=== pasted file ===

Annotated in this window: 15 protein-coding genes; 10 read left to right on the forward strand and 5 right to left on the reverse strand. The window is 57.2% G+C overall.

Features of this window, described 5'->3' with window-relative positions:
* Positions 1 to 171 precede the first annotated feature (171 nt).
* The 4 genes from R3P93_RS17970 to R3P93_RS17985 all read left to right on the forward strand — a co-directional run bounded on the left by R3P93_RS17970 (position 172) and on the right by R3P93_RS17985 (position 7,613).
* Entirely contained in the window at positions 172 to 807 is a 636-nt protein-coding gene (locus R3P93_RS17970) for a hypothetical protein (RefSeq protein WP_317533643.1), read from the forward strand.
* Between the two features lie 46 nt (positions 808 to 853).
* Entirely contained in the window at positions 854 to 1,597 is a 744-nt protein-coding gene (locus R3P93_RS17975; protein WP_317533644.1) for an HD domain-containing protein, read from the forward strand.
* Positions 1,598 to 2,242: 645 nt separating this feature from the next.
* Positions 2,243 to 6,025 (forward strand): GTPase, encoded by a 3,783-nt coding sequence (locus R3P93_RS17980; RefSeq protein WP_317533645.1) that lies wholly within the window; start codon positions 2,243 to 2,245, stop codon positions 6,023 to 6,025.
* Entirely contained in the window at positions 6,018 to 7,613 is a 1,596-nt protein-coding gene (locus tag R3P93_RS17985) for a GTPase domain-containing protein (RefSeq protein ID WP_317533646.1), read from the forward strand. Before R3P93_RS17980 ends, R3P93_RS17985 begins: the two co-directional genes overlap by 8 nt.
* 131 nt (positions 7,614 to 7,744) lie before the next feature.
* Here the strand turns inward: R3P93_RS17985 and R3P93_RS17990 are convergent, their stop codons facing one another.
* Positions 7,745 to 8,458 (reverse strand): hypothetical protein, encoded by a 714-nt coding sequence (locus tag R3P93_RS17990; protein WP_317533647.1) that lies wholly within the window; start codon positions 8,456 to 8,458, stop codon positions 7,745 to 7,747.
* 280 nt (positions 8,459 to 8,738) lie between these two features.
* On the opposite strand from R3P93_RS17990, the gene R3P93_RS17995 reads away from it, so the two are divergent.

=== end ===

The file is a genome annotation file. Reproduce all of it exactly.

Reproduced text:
Annotated in this window: 15 protein-coding genes; 10 read left to right on the forward strand and 5 right to left on the reverse strand. The window is 57.2% G+C overall.

Features of this window, described 5'->3' with window-relative positions:
* Positions 1 to 171 precede the first annotated feature (171 nt).
* The 4 genes from R3P93_RS17970 to R3P93_RS17985 all read left to right on the forward strand — a co-directional run bounded on the left by R3P93_RS17970 (position 172) and on the right by R3P93_RS17985 (position 7,613).
* Entirely contained in the window at positions 172 to 807 is a 636-nt protein-coding gene (locus R3P93_RS17970) for a hypothetical protein (RefSeq protein WP_317533643.1), read from the forward strand.
* Between the two features lie 46 nt (positions 808 to 853).
* Entirely contained in the window at positions 854 to 1,597 is a 744-nt protein-coding gene (locus R3P93_RS17975; protein WP_317533644.1) for an HD domain-containing protein, read from the forward strand.
* Positions 1,598 to 2,242: 645 nt separating this feature from the next.
* Positions 2,243 to 6,025 (forward strand): GTPase, encoded by a 3,783-nt coding sequence (locus R3P93_RS17980; RefSeq protein WP_317533645.1) that lies wholly within the window; start codon positions 2,243 to 2,245, stop codon positions 6,023 to 6,025.
* Entirely contained in the window at positions 6,018 to 7,613 is a 1,596-nt protein-coding gene (locus tag R3P93_RS17985) for a GTPase domain-containing protein (RefSeq protein ID WP_317533646.1), read from the forward strand. Before R3P93_RS17980 ends, R3P93_RS17985 begins: the two co-directional genes overlap by 8 nt.
* 131 nt (positions 7,614 to 7,744) lie before the next feature.
* Here the strand turns inward: R3P93_RS17985 and R3P93_RS17990 are convergent, their stop codons facing one another.
* Positions 7,745 to 8,458 (reverse strand): hypothetical protein, encoded by a 714-nt coding sequence (locus tag R3P93_RS17990; protein WP_317533647.1) that lies wholly within the window; start codon positions 8,456 to 8,458, stop codon positions 7,745 to 7,747.
* 280 nt (positions 8,459 to 8,738) lie between these two features.
* On the opposite strand from R3P93_RS17990, the gene R3P93_RS17995 reads away from it, so the two are divergent.